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God's Problem: How the Bible Fails to Answer Our Most Important Question - Why We Suffer

3.92  ·  Rating details ·  4,560 Ratings  ·  320 Reviews
In times of questioning and despair, people often quote the Bible to provide answers. Surprisingly, though, the Bible does not have one answer but many "answers" that often contradict one another. Consider these competing explanations for suffering put forth by various biblical writers:

The prophets: suffering is a punishment for sin
The book of Job, which offers two differe
Hardcover, 304 pages
Published February 19th 2008 by HarperOne (first published 2008)
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Paul Bryant
Oct 02, 2011 rated it really liked it
Shelves: godreads
Updated with a big quotation from an essay by Ron Rosenbaum added at the bottom for those interested.


Disclaimer : I just reread this review and it's very disrespectful to the topic at hand and portrays complex ideas in a crude cartoonlike and smirky way. There's a celebrity death match between God and Satan, a nervous Jewish spokesman, and something called The Lone Bangster.

Shakes head.


Does not get struck by lightning.


Okay. It could be that I read this book sadistically, having c
Aug 30, 2008 rated it it was amazing
Read this book.

I don’t care if you are a fundamentalist Christian or a wishy-washy Christian or a lapsed Christian or a never was Christian – the discussion here in this book is so important and so well put together that I would find it hard to believe that any thinking human being would not get something worthwhile out of it.

I’ve only recently finished reading another of his books – Misquoting Jesus. I came away from that book not really knowing if the author was a Christian or not – and really
Aug 13, 2018 rated it it was amazing
Shelves: non-fiction, religion

The Blasphemy in the Bible

The word for the day is: blas•phe•my, noun. The act or offense of speaking sacrilegiously about God or sacred things; profane talk.

I was 8 or 9 years old, my parents were divorced, and we lived in an old house in Paso Robles. Life was good with my mother and siblings, until one day when I was running around in our yard and fell and skinned my knee. I came running into the house, calling for my mother. I needed help, I was bleeding all over the place, and I could even b
I don't like the title of this book. I think it should have been called Our Problem. And I don't mean Our Problem as is "reconciling human suffering with a loving creator-god is a problem, or puzzle, to be worked through." Likewise I don't mean Our Problem as in "we're the ones with a problem here, not God, because we're the small-minded creatures who can't understand the Creator's good plans for us all." No, I mean Our Problem as in "human suffering is a real problem in the world, and it's ou ...more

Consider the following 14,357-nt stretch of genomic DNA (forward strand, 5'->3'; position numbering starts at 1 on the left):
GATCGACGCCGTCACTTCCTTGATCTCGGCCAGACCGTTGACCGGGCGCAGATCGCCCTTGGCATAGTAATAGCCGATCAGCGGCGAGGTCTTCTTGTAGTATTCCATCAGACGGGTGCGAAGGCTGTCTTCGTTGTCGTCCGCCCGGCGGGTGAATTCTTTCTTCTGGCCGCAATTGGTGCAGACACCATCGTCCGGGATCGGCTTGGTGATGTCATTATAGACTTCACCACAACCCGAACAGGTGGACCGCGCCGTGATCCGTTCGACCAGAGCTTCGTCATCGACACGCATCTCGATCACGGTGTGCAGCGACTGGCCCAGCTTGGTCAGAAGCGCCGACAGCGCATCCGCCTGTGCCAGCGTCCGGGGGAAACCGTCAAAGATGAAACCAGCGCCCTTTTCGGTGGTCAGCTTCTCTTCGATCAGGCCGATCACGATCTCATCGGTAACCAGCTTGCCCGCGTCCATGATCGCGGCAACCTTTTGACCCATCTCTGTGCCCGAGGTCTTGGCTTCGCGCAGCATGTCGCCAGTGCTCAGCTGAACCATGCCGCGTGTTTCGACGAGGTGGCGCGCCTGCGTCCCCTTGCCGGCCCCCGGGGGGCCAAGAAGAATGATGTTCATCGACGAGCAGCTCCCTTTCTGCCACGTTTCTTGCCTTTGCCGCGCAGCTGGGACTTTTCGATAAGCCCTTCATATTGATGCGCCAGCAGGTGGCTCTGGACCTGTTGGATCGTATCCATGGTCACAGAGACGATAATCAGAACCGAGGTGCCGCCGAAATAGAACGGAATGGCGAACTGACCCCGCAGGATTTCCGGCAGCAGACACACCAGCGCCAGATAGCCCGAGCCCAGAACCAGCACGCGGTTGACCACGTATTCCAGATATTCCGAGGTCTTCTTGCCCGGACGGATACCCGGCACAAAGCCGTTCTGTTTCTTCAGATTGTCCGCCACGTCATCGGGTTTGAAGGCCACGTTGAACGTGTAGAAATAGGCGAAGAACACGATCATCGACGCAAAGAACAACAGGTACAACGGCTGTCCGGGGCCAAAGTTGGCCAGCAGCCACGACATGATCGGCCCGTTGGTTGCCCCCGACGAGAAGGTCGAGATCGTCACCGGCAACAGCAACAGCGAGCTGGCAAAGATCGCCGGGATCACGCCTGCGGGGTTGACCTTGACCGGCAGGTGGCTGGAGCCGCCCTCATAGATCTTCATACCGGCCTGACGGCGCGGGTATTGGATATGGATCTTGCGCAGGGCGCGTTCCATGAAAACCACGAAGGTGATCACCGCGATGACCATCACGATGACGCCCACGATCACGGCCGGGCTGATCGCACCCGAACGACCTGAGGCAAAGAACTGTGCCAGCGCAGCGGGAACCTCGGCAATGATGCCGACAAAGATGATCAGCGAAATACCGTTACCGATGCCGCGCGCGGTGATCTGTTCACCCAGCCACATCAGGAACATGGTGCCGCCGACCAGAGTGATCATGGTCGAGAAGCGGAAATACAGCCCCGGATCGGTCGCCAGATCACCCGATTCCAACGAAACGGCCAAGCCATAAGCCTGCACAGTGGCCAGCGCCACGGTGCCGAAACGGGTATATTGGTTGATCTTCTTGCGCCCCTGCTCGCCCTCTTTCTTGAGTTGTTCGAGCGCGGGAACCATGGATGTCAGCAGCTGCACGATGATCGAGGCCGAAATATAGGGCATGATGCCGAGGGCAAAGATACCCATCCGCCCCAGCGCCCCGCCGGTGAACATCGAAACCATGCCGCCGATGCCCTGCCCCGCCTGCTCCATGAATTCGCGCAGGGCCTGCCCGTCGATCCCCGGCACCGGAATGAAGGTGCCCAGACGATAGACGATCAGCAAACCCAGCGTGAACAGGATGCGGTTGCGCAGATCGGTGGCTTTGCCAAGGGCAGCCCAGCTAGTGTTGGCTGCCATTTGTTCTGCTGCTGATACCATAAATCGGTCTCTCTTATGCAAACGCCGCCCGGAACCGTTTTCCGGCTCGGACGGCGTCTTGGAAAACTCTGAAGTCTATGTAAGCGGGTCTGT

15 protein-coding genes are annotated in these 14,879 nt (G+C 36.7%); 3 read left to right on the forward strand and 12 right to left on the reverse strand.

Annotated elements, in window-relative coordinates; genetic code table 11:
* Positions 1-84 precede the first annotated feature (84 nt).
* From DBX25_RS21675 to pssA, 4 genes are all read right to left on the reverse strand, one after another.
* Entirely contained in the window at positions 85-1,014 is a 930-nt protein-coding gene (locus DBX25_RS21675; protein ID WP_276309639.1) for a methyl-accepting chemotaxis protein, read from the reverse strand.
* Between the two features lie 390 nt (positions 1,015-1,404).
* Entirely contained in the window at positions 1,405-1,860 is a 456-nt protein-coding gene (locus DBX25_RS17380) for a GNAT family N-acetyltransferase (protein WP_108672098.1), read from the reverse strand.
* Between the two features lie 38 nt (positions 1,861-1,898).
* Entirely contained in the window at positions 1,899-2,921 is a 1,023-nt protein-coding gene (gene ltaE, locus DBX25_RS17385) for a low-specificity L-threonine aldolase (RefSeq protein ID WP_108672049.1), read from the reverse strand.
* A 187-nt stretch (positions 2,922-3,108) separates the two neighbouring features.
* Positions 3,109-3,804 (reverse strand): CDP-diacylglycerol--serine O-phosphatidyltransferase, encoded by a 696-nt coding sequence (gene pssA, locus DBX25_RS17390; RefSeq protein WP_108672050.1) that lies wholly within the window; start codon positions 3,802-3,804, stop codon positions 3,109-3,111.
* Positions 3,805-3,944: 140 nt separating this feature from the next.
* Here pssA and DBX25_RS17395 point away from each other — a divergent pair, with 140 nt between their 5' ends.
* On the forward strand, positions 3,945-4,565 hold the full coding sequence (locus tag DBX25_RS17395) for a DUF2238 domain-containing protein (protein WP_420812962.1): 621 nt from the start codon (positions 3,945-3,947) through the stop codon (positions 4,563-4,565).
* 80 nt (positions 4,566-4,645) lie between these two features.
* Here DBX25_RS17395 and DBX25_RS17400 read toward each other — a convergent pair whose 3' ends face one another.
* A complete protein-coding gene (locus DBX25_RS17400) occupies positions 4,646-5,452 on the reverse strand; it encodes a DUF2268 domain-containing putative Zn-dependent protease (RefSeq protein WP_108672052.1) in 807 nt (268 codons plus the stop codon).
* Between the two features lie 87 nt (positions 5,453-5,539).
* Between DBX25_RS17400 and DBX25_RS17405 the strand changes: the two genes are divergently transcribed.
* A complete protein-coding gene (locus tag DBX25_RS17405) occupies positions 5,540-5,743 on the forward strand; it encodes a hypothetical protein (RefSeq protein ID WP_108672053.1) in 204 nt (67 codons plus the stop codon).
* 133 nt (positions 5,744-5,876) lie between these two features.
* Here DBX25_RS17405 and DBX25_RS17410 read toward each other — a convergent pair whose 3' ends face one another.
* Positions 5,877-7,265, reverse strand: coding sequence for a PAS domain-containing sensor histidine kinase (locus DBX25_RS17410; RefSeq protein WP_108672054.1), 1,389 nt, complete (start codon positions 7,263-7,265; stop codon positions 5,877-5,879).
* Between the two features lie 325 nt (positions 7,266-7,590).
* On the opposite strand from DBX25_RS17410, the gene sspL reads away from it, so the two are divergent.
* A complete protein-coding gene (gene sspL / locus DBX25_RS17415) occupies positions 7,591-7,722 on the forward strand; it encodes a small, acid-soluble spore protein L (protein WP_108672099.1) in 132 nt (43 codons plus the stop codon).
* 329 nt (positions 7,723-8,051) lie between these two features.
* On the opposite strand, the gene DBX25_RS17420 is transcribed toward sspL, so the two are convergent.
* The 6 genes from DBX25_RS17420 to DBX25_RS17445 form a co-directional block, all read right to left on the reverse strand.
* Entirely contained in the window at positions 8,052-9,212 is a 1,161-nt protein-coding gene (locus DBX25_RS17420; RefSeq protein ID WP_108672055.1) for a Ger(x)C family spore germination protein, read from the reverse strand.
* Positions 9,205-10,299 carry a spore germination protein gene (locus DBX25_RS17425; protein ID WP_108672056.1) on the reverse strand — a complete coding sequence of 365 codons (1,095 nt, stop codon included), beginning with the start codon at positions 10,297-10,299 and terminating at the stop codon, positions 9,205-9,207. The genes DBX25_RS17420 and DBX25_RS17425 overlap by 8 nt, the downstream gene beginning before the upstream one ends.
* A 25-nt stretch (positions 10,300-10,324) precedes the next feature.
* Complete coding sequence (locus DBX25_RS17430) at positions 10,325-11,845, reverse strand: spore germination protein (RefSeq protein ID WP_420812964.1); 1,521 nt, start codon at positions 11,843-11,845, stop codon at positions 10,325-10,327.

Sep 03, 2008 rated it it was ok
Recommended to Paul by:
This book is well written, no doubt there. Ehrman has a knack for writing to the “man on the street.” As such this book reads fast and smooth, much like his Misquoting Jesus. Thus, my low ranking is due to the content of the book, the cogency of the argumentation. This book is so chalk full of errors that the measly 10,000 characters goodreads gives isn’t enough. I could use 100,000 characters.

God's problem is that suffering exists and the Bible can't explain it. Ehrman tries to show this by not
Nov 30, 2010 rated it really liked it
Ever since reading Misquoting Jesus, I have been a fan of Bart Ehrman's. His books have the refreshing quality of being both informative and unpretentious. He doesn't bother with constructing academic or flowery prose, but is instead content to let simplicity carry the day. I believe his reward is a considerably larger audience than most authors in his field enjoy.

The thesis of this book is that the bible provides us with a number of views on suffering, and some of them are contradictory. You do
Apr 29, 2013 rated it really liked it  ·  review of another edition
My mum died from lung cancer, and experienced a level of suffering I never knew, and wish I didn't know, was possible. I remember the day she died - I asked my step dad's vicar why people suffer. She gave me some tin pot answer about free will which seem to imply that my mum had chosen to get lung cancer, that she 'deserved' it. My mum never smoked a day in her life and even if she had, does any 'deserve' or ask for that level of suffering? Isn't it bad enough that we have to die, that we have t ...more